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Clockwork Orange: Juice Business is Booming for a Dairy Processor

September 21, 2008

By Dudlicek, James

Super Store Industries’ new 59-ounce bottle line fills Minute Maid’s new range of enhanced orange juice products. Accumulators keep the line fully supplied. Daines have been making juices and drinks for years, sharing line time with fluid milk and other more lucrative products. And Super Store Industries’ Sunnyside Farms Dairy in Turlock, Calif., is above all else a food plant, and what food plant these days isn’t coming up with new ways to maximize its manufacturing resources? SSI has been packaging juice in Turlock since 1994, six years after the plant was built as an ice cream and cultured facility.

SSI is the product of a partnership between three major competing grocery chains in northern California – Save Mart, Raley’s and Bel Air – and has two manufacturing sites for dairy, an 800,000-square- foot distribution center for frozen foods and dry grocery, and an ice plant that produces more than 200 tons of various retail pack ice on a daily basis. Jay Simon, president and chief executive officer of Stockton, Calif .-based SSI, says sales are “well in excess of a billion dollars a year” overall, including dairy, grocery and frozen foods.

SSI manufactures fluid milk, ice cream, cultured products, juices and drinks under private labels, including Sunnyside Farms, Bay View Farms, Cowabunga and Denali – more than 500 SKUs in all for partner stores as well as regional and national customers. About 30 percent of production is for the Sunnyside Farms brand, with the rest for a growing but selective roster of contract manufacturing clients.

And while dairy products are a majority of SSI’s output, about 40 percent is juice products, with production dominated by the company’s contract to package Minute Maid beverages for West Coast markets. That business grew recently with the addition of a line of enhanced juices with claims such as antioxidants to help the immune system, plant sterols to reduce cholesterol and omega-3/DHA to benefit brain function.

Ron Harris, vice president of dairy operations, says juice sales have taken off in the past year after an extended flat period. “Consumers are looking for more and more enhanced juice,” he says.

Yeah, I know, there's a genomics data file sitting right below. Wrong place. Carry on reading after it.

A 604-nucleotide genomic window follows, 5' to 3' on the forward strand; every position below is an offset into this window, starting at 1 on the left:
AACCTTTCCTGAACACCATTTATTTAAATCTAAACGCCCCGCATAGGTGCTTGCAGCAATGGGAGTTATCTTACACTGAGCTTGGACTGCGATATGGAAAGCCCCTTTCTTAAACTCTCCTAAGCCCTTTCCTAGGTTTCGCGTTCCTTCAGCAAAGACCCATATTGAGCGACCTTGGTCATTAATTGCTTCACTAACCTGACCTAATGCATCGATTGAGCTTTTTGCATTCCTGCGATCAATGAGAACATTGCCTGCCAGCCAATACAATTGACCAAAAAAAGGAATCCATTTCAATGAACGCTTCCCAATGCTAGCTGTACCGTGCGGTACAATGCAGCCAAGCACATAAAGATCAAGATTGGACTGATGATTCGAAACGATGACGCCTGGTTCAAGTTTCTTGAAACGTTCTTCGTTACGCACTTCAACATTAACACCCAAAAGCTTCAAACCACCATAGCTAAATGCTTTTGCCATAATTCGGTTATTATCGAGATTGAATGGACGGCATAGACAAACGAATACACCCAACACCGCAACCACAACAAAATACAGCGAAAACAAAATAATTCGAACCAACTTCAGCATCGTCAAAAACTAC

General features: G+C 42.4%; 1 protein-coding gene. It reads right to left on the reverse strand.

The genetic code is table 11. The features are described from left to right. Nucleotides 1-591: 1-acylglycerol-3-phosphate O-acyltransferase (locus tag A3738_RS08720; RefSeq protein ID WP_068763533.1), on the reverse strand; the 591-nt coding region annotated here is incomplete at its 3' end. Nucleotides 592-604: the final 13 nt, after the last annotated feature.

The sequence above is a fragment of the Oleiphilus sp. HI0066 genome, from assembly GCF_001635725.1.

Sweet nectar

Juices and other non-dairy beverages have become a reliable money- maker for SSI’s Dairy Division. In February, it inaugurated production on its 59-ounce line of Minute Maid enhanced juices, bringing the total to 46 Minute Maid SKUs packaged by SSI.

“We think it’s really going to grow,” Jeff Woodsmall, operations manager of the Turlock Dairy Division, says of this addition to the brand owned by The Coca-Cola Co. “They’re promoting it on a regular basis.”

Harris adds: “People are going to higher-end orange juice. Coke has done a great job with Simply Orange. I think the premium orange juices are growing rapidly.”

Sharing the lines with Minute Maid are products like Pom Wonderful, the pomegranate juice beverage that SSI has manufactured for several years. SSI bottles some 10,000 cases of Pom weekly for distribution in the United States as well as the United Kingdom. More recently, SSI began manufacturing for Florida-based Juice Works, which markets the Sun Shower line of nectarine-based beverages. With distribution on the West Coast, Florida and some Midwestern markets, Juice Works is looking to take the product national through a major club store chain, Woodsmall says.

Meanwhile, SSI has enhanced its partners’ private labels with a pomegranate lemonade, a cherry limeade and three fruit nectars. “They compete very well at retail, at a lower price,” Simon says. Further, SSI packages orange juice for Trader Joe’s stores on the West Coast.

Making Maid

At the plant about two hours east of San Francisco, up to 20 loads of orange juice arrive every week, along with daily deliveries of milk, cream and condensed milk. Chief among SSI’s non-dairy clients is Minute Maid. Minute Maid supplies the recipes, ingredients and packaging, purchased on national contracts, for the product lines packaged by SSI, explains Jeff Woodsmall, operations manager of SSI’s Turlock Dairy Division.

Fed from a descrambler upstairs, plastic bottles hit the line already labeled, and take a sanitizing bath in a vertical rotary bottle washer before filling. Two large, enclosed accumulators accommodate a rush of bottles as they wait for their turn on the filler, which operates at up to 140 bottles per minute.

The small-bottle line at SSI’s Turlock plant handles juices, smoothies and single-serve milks. It fills containers ranging from 8 to 32 ounces.

Filled bottles move forward into a two-lane caser that boxes them six per case. Sealed cases head up a spiral conveyor on their way to the cooler to await shipment.